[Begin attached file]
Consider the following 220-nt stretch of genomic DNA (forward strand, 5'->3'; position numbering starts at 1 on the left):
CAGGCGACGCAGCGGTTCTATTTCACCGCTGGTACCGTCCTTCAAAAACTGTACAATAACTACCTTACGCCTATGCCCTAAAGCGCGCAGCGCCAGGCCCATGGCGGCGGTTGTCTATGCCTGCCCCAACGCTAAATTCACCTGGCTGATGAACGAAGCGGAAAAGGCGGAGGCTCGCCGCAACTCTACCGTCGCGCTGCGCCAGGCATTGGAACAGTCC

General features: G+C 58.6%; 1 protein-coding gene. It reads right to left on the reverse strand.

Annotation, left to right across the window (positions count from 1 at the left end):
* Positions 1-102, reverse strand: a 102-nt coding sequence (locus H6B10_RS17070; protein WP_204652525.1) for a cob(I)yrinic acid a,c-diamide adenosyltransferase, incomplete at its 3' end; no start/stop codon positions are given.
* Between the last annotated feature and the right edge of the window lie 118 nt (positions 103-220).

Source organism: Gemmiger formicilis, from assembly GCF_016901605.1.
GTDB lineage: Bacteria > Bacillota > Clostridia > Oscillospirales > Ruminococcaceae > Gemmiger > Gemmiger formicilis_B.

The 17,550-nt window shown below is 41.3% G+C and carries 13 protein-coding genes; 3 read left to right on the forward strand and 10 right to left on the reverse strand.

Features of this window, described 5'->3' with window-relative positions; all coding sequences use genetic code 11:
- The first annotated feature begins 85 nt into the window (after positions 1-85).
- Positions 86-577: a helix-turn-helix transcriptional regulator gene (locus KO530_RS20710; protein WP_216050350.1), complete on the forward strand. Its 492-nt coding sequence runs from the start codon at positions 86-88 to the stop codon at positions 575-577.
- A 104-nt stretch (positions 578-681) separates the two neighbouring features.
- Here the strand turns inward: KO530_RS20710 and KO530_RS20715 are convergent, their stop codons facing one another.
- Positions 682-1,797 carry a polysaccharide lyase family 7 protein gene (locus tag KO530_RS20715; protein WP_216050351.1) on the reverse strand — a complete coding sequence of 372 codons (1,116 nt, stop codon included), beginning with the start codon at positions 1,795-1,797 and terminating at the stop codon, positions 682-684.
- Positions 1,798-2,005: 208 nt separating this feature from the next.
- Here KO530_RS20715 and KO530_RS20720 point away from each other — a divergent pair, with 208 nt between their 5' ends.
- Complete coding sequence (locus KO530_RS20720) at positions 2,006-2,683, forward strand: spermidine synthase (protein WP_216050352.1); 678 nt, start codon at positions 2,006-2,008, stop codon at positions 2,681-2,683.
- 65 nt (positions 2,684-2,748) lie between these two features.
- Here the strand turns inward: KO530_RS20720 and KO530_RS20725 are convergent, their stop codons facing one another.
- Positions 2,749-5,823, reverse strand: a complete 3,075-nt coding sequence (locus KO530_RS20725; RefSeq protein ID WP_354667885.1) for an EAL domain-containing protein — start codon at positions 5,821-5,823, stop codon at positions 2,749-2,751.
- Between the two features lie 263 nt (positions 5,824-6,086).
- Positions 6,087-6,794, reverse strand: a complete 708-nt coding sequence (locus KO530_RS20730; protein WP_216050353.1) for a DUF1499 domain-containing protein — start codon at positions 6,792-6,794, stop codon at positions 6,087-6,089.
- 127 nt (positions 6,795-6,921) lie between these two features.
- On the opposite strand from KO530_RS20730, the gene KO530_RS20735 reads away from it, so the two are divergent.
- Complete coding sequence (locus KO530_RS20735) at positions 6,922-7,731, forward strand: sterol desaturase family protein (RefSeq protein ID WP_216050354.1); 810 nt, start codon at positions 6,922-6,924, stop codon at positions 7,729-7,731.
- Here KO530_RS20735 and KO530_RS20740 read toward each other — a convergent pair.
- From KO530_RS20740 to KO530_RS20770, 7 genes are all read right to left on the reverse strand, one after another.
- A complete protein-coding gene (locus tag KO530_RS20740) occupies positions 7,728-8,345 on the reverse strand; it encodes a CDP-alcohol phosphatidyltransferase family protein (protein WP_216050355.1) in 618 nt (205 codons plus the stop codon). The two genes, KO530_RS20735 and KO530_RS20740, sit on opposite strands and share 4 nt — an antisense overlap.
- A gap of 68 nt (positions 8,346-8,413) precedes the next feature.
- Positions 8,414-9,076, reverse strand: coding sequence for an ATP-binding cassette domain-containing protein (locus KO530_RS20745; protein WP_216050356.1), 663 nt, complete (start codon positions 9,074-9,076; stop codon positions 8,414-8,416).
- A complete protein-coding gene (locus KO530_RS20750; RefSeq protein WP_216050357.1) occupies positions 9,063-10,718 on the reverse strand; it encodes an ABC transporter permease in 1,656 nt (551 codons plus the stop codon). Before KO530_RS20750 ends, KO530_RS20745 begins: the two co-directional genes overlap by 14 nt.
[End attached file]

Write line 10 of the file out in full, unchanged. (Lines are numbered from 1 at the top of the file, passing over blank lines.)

Features of this window, described 5'->3' with window-relative positions; all coding sequences use genetic code 11: